Author(s): David Wheeler
Gardeners in search of practical tidbits about "mealy bugs and hanging baskets" will discover much more than just that kind of down-to-earth information in this charmingly idiosyncratic collection of essays compiled from Hortus magazine, a British journal founded by Wheeler in 1987. Lyrical in tone, with a decidedly literary bent, these essays occupy a considerably more high-minded perch than most how-to manuals: they explore the pleasures of gardening through various writers' personal reminiscences and singular preoccupations. Robert Dash, for example, ponders the similarities between gardening and poetry, while Rosemary Verey contemplates Charleston's small courtyard gardens. Hermia Oliver fastens on Flaubert's gardens; Dennis Wood muses on the particular joys of gardening after retirement. For all their lofty intent, however, these essays also contain all sorts of good gardening advice, from how to plant a scent garden ("Stick to a sunny, sheltered spot," advises Stephen Lacey) to how to grow blue-hued gentians (seek out an acid soil, counsels Stephen G. Haw). In his foreword, Sir Roy Strong states that garden writing is a "peculiarly British phenomenon." From reading the essays in this anthology, it's clear that the tradition is still thriving.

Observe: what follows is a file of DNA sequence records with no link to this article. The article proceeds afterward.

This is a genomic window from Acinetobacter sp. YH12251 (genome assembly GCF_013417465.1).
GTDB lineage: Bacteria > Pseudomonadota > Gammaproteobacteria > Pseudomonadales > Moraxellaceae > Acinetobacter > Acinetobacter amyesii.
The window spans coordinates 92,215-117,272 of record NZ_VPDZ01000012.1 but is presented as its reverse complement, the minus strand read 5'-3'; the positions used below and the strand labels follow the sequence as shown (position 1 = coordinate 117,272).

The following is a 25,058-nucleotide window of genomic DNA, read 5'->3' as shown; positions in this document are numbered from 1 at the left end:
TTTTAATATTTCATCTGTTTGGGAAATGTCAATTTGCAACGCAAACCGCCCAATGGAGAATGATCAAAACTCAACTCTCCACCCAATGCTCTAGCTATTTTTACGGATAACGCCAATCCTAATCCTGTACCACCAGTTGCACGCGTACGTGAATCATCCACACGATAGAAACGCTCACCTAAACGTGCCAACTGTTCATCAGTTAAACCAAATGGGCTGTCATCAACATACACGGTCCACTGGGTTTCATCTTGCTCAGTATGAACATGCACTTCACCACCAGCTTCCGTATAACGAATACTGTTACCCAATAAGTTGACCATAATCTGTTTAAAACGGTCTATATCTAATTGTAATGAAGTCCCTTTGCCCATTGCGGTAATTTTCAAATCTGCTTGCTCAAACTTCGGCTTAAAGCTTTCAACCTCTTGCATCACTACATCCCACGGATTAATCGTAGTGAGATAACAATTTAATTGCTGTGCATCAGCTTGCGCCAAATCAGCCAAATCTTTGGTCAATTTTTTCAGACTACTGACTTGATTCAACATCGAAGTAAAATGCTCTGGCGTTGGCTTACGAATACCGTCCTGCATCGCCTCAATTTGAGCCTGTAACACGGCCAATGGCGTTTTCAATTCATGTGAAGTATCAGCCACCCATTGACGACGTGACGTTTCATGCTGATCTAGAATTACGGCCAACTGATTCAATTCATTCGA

Copyright 1991 Reed Business Information, Inc.
Very good copy with dj